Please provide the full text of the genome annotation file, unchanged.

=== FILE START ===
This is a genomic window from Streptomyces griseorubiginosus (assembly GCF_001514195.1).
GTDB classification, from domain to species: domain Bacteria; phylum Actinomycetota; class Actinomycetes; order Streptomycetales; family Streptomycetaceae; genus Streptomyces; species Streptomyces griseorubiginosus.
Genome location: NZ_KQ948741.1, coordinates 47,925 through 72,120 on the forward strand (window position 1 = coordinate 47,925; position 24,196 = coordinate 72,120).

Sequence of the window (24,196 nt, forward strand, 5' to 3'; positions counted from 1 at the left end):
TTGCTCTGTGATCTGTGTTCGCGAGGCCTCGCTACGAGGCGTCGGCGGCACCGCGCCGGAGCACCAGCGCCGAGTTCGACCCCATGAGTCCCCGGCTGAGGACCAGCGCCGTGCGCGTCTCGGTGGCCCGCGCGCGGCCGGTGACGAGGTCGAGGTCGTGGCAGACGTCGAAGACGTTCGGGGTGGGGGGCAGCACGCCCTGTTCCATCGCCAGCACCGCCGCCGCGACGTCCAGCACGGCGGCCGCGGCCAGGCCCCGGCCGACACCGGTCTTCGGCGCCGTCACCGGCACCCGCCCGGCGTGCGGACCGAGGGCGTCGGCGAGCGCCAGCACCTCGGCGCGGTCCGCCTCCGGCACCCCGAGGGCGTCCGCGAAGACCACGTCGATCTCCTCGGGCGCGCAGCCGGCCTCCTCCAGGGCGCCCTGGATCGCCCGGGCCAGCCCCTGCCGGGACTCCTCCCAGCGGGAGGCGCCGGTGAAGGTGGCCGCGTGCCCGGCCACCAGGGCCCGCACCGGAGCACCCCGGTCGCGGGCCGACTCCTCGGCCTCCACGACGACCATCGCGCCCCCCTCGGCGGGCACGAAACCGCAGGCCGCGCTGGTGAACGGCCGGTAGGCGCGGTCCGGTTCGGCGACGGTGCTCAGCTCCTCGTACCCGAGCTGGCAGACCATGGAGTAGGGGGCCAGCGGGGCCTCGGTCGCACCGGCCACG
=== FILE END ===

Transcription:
This is a genomic window from Streptomyces griseorubiginosus (assembly GCF_001514195.1).
GTDB classification, from domain to species: domain Bacteria; phylum Actinomycetota; class Actinomycetes; order Streptomycetales; family Streptomycetaceae; genus Streptomyces; species Streptomyces griseorubiginosus.
Genome location: NZ_KQ948741.1, coordinates 47,925 through 72,120 on the forward strand (window position 1 = coordinate 47,925; position 24,196 = coordinate 72,120).

Sequence of the window (24,196 nt, forward strand, 5' to 3'; positions counted from 1 at the left end):
TTGCTCTGTGATCTGTGTTCGCGAGGCCTCGCTACGAGGCGTCGGCGGCACCGCGCCGGAGCACCAGCGCCGAGTTCGACCCCATGAGTCCCCGGCTGAGGACCAGCGCCGTGCGCGTCTCGGTGGCCCGCGCGCGGCCGGTGACGAGGTCGAGGTCGTGGCAGACGTCGAAGACGTTCGGGGTGGGGGGCAGCACGCCCTGTTCCATCGCCAGCACCGCCGCCGCGACGTCCAGCACGGCGGCCGCGGCCAGGCCCCGGCCGACACCGGTCTTCGGCGCCGTCACCGGCACCCGCCCGGCGTGCGGACCGAGGGCGTCGGCGAGCGCCAGCACCTCGGCGCGGTCCGCCTCCGGCACCCCGAGGGCGTCCGCGAAGACCACGTCGATCTCCTCGGGCGCGCAGCCGGCCTCCTCCAGGGCGCCCTGGATCGCCCGGGCCAGCCCCTGCCGGGACTCCTCCCAGCGGGAGGCGCCGGTGAAGGTGGCCGCGTGCCCGGCCACCAGGGCCCGCACCGGAGCACCCCGGTCGCGGGCCGACTCCTCGGCCTCCACGACGACCATCGCGCCCCCCTCGGCGGGCACGAAACCGCAGGCCGCGCTGGTGAACGGCCGGTAGGCGCGGTCCGGTTCGGCGACGGTGCTCAGCTCCTCGTACCCGAGCTGGCAGACCATGGAGTAGGGGGCCAGCGGGGCCTCGGTCGCACCGGCCACG